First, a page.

Newly trained Afghan police photographed after a 10-day course in Kabul.
PHOTO: NILS-INGE KRUHAUG
Norwegian police officer Per Dalland (right) during a training mission in Afghanistan.
PHOTO: HEIKO JUNGE/SCANPIX
Newspaper Aftenposten obtained a copy of the Norwegian police's own report on their efforts, and it reveals the challenges they face:In July, while Norwegian police were training instructors for the border police unit, an Afghan officer took two police cars and nine colleagues and defected to the Taliban, signing on with a local Taliban leader.Drug tests performed on Afghan police undergoing training showed that 95 percent of them tested positive for cannabis and amphetamines.The police were supposed to have destroyed 50,000 hectares of opium production, but only 4,300 were destroyed during the season.Female Afghan police officers are the targets of sexual attacks by their superiors.Afghan police are believed to be setting free persons arrested on narcotics offenses, probably in return for bribes.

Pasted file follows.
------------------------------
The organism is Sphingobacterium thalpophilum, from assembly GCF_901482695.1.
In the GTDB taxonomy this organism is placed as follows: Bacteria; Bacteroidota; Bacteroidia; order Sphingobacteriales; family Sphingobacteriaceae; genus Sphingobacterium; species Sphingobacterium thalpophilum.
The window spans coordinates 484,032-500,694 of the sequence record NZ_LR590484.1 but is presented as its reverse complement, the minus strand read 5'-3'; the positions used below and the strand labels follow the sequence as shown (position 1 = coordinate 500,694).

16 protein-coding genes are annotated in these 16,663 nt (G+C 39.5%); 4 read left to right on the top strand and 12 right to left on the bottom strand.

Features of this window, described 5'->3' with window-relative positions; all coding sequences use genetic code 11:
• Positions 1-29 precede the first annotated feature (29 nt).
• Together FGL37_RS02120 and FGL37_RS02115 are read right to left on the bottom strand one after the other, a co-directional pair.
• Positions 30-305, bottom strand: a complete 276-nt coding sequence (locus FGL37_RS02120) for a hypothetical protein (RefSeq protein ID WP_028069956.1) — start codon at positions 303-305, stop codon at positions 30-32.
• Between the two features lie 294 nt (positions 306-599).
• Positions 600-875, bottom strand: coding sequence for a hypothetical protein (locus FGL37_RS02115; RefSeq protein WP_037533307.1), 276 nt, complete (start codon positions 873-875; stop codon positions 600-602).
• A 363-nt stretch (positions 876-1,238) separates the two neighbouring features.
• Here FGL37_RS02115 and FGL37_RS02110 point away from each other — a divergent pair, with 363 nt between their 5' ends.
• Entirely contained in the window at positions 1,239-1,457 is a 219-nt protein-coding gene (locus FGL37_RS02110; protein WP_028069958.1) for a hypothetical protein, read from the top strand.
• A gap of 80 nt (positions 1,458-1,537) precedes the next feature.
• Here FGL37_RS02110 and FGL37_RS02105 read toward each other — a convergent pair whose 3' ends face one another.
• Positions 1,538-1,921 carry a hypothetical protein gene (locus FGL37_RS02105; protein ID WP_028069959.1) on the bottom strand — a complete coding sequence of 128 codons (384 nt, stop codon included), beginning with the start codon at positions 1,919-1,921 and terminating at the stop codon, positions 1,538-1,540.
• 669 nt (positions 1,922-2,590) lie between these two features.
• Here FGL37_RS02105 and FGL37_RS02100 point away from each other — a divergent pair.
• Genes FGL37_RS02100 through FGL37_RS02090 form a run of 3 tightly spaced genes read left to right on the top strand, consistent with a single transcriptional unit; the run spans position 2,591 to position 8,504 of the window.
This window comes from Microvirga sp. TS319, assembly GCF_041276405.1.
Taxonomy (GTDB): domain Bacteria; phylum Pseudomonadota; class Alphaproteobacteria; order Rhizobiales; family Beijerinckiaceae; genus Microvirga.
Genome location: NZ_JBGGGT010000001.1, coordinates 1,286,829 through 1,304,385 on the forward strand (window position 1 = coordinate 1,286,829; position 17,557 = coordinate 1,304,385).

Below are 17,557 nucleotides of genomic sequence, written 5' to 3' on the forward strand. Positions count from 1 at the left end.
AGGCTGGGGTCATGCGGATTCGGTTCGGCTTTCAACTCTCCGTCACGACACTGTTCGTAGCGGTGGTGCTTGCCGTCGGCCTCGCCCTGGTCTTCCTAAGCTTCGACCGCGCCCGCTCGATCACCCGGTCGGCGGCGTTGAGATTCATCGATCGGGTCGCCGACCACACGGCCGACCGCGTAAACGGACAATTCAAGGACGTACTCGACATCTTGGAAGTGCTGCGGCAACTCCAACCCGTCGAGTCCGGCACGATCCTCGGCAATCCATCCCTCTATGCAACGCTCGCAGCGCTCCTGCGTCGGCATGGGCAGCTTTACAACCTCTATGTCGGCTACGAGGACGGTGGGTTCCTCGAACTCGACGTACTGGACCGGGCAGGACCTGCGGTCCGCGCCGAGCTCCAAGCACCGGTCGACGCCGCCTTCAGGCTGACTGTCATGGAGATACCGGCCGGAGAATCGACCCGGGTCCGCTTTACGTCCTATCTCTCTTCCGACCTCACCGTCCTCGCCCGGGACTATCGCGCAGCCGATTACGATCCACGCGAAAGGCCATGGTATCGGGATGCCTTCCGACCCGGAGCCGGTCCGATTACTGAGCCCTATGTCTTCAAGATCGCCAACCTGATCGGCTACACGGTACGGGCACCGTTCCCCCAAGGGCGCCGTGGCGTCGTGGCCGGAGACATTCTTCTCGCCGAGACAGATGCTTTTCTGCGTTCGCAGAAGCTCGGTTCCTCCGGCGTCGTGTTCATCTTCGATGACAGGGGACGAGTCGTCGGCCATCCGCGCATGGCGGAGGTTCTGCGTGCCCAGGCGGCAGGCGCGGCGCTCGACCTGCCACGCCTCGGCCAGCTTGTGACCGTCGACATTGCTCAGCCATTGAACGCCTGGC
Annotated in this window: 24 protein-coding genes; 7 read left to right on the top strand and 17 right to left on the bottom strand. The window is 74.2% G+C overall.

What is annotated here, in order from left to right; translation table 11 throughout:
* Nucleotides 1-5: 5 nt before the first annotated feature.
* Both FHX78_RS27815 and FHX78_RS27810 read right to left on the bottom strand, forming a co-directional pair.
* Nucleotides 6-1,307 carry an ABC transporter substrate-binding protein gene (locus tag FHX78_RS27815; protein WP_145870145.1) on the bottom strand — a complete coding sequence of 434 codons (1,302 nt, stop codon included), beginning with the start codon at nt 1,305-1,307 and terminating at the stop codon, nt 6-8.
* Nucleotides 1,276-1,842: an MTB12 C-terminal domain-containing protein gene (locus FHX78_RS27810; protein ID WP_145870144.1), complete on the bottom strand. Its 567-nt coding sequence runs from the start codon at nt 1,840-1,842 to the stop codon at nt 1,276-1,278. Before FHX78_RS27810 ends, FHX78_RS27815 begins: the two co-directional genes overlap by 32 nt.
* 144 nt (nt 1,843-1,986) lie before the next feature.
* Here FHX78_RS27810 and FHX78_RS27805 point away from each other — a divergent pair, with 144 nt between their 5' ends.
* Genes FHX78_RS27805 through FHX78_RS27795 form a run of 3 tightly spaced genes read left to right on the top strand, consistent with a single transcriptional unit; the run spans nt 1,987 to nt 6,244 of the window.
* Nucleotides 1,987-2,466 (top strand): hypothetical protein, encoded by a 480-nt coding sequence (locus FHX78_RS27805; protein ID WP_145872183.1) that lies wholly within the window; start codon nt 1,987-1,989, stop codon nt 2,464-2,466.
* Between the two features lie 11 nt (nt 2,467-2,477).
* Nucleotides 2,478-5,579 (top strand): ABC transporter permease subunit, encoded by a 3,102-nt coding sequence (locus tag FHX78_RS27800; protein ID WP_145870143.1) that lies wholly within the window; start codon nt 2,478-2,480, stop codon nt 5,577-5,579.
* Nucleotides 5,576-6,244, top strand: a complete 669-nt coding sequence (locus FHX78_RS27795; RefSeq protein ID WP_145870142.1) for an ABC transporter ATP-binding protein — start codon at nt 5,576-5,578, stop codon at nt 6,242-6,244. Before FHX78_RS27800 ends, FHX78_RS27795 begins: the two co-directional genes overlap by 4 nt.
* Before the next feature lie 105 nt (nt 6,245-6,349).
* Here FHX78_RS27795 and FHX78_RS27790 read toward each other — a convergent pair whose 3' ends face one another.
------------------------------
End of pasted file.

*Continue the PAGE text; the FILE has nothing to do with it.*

"This is all, of course, very unfortunate," the section chief for international police cooperation in Norway's police directorate, Torgrim Moseby, told newspaper Aftenposten. "But it's not surprising.
He said that many of those recruited for police work in Afghanistan have ties to old field marshalls who support the Taliban. British police have said that police training camps function more like rehabilitation centers, and that drugs are a huge problem.
Norway has contributed NOK 48 million to the police training program. "These examples just show that we have no choice but to continue our contribution towards strengtheing police reform in Afghanistan, to shape democracy and safety," Moseby said. Anita Nergård of the Foreign Ministry agreed.
"We see that the Afghan police are in a very difficult position," she said. "The need for international aid is huge."